A leaked copy of the report the government of Ireland is expected to release in response to the death of Savita Halappanavar conducted by an expert panel named to examine the nation’s pro-life laws on abortion suggests some abortions should be allowed.
The report, which the British pro-life group SPUC has obtained, recommends “limited abortion” be available and an appeals process be established for women who are denied an abortion under the laws protecting unborn children.
“Termination of pregnancy should be considered a medical treatment regardless of whether the risk to the woman arises on physical or mental health grounds,” the leaked report suggests. “In the case of a risk to the mother it must establish criteria or procedures by which a doctor is to assess that risk; and set up an independent review system where a patient disputes her doctor’s refusal to certify that she is entitled to a lawful abortion and where there is a disagreement between doctors as to whether one is necessary.”
“Ultimately, the most politically contentious aspect of the report is likely to be its analysis of whether non-statutory guidelines on the rights of a woman to an abortion in Irish hospitals, or a legislative response, will meet the requirements of the European Court of Human Rights,” it says.
In an email to LifeNews, the Society for the Protection of Unborn Children responded to media stories about the leaked report, due to be published later this week, saying it would wrongly open the door to legalized abortions.
John Smeaton, SPUC director, commented: “According to a leaked copy of the report, the so-called experts recommend that ‘termination of pregnancy should be considered a medical treatment regardless of whether the risk to the woman arises on physical or mental health grounds.'”
“If this principle is followed to its logical conclusion, Ireland will end up with a similar abortion regime to Great Britain. Britain’s Abortion Act 1967 is based on the false premise that there are circumstances in which abortion is a clinically-indicated medical treatment, such that abortionists should be automatically exempt from prosecution under the Offences Against the Person Act 1861, under which abortion is a criminal offence,” Smeaton said. “It is no surprise, therefore, that the report calls for the 1861 Act’s provisions on abortion to be removed from Irish law. The Irish people must rise up and demand that the Irish constitution’s ban on abortion be upheld against this report, which is the fruit of the international pro-abortion lobby’s machinations.”
Irish pro-life groups are dismayed by the deluge of pressure pouring on Ireland to change its abortion laws following the tragic death of Savita Halappanavar from a complicated miscarriage on October 28th at University College Hospital Galway.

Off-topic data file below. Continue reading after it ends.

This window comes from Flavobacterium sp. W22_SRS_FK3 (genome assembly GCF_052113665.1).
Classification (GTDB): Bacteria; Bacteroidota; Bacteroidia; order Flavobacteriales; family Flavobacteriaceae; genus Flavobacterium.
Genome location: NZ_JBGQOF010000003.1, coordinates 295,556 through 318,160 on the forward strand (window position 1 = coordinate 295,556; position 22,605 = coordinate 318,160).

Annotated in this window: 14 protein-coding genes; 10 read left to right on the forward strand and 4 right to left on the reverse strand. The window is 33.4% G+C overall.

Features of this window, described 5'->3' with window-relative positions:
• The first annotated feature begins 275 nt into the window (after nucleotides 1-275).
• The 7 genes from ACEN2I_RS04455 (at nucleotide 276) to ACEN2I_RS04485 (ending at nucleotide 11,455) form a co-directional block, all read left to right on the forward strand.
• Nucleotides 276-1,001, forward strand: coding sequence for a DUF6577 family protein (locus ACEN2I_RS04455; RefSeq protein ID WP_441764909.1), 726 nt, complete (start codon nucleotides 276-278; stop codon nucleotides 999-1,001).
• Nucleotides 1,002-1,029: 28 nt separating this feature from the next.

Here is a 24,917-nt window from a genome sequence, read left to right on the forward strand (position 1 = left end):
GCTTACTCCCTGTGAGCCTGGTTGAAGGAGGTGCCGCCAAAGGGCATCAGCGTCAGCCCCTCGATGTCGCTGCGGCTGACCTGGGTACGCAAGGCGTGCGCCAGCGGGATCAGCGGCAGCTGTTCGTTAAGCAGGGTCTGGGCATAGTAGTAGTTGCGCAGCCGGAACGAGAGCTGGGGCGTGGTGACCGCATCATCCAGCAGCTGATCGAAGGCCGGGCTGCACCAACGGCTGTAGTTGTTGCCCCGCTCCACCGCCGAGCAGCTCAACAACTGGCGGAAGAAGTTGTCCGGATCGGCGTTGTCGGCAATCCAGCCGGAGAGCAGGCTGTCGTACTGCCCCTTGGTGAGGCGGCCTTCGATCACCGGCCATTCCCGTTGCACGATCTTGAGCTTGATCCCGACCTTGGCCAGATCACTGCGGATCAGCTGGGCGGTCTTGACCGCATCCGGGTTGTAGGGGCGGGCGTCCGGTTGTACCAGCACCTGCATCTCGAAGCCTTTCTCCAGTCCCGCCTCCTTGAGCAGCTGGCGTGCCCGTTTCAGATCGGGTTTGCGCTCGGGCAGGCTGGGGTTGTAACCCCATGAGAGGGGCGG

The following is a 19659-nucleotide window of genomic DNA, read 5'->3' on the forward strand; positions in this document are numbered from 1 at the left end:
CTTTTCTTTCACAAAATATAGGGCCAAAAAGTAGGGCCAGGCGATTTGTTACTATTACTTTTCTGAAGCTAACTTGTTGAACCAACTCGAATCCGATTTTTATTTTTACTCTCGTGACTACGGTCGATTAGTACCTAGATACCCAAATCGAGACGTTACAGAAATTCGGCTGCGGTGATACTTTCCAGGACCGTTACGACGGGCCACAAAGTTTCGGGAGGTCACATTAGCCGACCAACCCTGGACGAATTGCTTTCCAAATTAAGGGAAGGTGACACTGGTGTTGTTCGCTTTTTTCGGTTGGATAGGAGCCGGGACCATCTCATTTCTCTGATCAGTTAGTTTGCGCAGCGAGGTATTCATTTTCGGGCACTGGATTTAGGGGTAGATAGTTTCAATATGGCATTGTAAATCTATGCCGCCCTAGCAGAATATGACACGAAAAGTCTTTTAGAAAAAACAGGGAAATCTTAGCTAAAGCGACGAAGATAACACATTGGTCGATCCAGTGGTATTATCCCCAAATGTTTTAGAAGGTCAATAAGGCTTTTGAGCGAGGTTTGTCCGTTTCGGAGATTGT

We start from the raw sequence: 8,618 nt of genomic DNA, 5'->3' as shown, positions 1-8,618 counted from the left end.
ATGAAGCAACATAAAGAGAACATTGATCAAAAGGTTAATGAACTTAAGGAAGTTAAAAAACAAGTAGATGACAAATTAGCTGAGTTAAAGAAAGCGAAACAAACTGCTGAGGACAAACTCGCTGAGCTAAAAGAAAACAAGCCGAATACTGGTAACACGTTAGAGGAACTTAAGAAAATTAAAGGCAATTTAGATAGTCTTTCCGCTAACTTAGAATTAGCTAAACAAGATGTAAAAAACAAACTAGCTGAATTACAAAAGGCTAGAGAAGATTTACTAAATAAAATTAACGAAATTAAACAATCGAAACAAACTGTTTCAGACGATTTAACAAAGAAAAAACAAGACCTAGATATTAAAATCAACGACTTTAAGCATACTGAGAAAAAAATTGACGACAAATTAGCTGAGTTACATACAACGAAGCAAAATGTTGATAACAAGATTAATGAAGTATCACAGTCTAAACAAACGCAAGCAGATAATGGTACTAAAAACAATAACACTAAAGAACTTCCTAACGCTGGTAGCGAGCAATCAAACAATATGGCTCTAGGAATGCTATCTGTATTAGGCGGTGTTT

Despite the paucity of information surrounding Savita’s death, media outlets and abortion activists have blamed laws prohibiting abortion and even the Catholic Church for her death, relying on emotional accounts of Savita’s husband, Praveen. The Indian couple’s ordeal was publicized in the Irish Times on November 14, a week after Kitty Holland of the Irish Times first contacted Praveen, on November 8.
Irish pro-life groups are dismayed at how Savita’s death has been exploited by abortion campaigners and media. Savita’s request to be induced prematurely once the miscarriage had begun should not have been denied. The Irish Medical Council’s guidelines do not rule out a termination of the pregnancy in those circumstances. Two investigations into the tragedy are still ongoing, and no results have been published.
The Irish Independent has uncovered scheming by abortion campaigners to exploit Savita’s death. Abortion campaigners were aware of Savita’s story three days before it broke in the Irish Times, and they organized accordingly, staging rallies that were reported in the media as “spontaneous,” and issuing statements condemning Ireland’s abortion laws.
Savita’s chances were better in Ireland than elsewhere. The most recent data from the WHO (2010) indicates that only 6 out of 100,000 women die in Ireland as a result of complications related to pregnancy. That is half those who die in the UK (12), one third less than in the US (21), and thirty-three times less than India (200), all countries where abortion is legal.
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“There has been understandable public sympathy following the tragic death of Savita Halappanavar. This is a hugely difficult time for the family of Savita Halappanavar, and we hope that the official investigations will shed full light on this tragedy,” Precious Life added. “The tragic loss of Savita Halappanavar’s life was not caused by Ireland’s law against abortion. In every pregnancy in Ireland it must always be ensured that both mother and baby are best protected; but abortion is not part of best medical practise. Doctors are always obliged to intervene to save the life of the mother – even if there is a risk that the medical treatment could result in the unintentional death of her baby.”